Sucrose A disaccharide that is formed by linking fructose and glucose. It is commonly known as table sugar or white sugar.
Lactose A disaccharide that is formed by linking galactose and glucose. It is commonly known as milk sugar.
Complex carbohydrates Carbohydrates composed of sugar molecules linked together in straight or branching chains. They include oligosaccharides, glycogen, starches, and fibers.
Oligosaccharidews Short-chain carbohydrates containing 3 to 10 sugar units.
Glycogen A carbohydrate made of many glucose molecules linked together in a highly branched structure. It is the storage form of carbohydrate in animals.
Starch A carbohydrate made of many glucose molecules linked in straight or branching chains. The bonds that hold the glucose molecules together can be broken by human digestive enzymes.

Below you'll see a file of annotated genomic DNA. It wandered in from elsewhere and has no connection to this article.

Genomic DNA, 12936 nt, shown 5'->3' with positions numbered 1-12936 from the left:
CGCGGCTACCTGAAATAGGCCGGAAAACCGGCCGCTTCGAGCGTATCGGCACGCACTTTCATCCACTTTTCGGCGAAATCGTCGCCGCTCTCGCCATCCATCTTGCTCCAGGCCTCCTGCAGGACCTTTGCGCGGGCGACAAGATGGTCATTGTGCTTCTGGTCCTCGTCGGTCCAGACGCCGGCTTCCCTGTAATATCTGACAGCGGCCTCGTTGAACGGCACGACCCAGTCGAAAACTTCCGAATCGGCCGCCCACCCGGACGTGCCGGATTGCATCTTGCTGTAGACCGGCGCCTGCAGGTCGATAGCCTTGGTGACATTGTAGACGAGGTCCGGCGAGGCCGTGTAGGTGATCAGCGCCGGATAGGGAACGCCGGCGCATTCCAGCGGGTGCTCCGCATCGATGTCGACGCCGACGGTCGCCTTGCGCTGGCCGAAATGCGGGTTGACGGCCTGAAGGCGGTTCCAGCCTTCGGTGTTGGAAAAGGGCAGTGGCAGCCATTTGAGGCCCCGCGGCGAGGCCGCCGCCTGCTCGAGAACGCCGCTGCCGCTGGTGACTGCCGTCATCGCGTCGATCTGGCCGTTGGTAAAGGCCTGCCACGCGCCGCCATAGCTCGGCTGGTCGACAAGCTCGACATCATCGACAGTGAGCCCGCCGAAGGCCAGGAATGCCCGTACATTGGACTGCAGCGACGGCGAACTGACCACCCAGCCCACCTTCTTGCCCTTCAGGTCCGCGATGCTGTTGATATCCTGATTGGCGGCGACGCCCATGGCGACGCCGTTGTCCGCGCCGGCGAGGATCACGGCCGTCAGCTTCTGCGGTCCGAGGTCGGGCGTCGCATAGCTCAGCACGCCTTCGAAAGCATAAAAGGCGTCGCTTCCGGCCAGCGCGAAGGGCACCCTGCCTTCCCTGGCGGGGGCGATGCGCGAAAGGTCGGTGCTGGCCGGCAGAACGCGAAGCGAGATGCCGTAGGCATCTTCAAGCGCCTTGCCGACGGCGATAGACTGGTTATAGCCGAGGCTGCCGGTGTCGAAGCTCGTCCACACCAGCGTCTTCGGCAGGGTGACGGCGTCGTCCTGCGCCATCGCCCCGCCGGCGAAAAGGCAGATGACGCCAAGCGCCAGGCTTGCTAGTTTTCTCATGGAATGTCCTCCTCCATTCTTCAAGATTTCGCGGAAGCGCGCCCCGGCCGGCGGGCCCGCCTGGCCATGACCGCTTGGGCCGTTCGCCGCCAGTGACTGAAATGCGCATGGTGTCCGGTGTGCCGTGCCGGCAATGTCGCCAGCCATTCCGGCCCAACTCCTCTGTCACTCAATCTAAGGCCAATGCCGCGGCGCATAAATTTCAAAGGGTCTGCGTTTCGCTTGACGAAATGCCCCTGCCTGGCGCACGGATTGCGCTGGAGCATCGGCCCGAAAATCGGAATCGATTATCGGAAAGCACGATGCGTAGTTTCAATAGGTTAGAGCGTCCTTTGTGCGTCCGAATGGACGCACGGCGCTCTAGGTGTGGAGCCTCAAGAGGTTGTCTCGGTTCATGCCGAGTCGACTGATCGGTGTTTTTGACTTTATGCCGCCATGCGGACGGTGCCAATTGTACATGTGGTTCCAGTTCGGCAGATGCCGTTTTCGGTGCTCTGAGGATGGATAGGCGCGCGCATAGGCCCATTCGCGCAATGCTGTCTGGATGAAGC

Fiber A mixture of indigestible carbohydrates and lignin that is found in plants.
Soluble fiber Fiber that dissolves in water or absorbs water to form viscous solutions and can be broken down by the intestinal microflora. It includes pectins, gums, and some hemicellulose.
Insoluble fiber Fiber that, for the most part, does not dissolve in water and cannot be broken down by bacteria in the large intestine. It includes cellulose, some hemicelluloses, and lignin.
Lactase An enzyme located in the microvilli of the small intestine that breaks the disaccharide lactose into glucose and galactose.
Lactose intolerance The inability to digest lactose because of a reduction in the levels of the enzyme lactase. It causes symptoms including intestinal gas and bloating after dairy products are consumed.
Resistant starch Starch that escapes digestion in the small intestine of healthy people.
Glycemic response The rate, magnitude, and duration of the rise in blood glucose that occurs after a particular food or meal is consumed.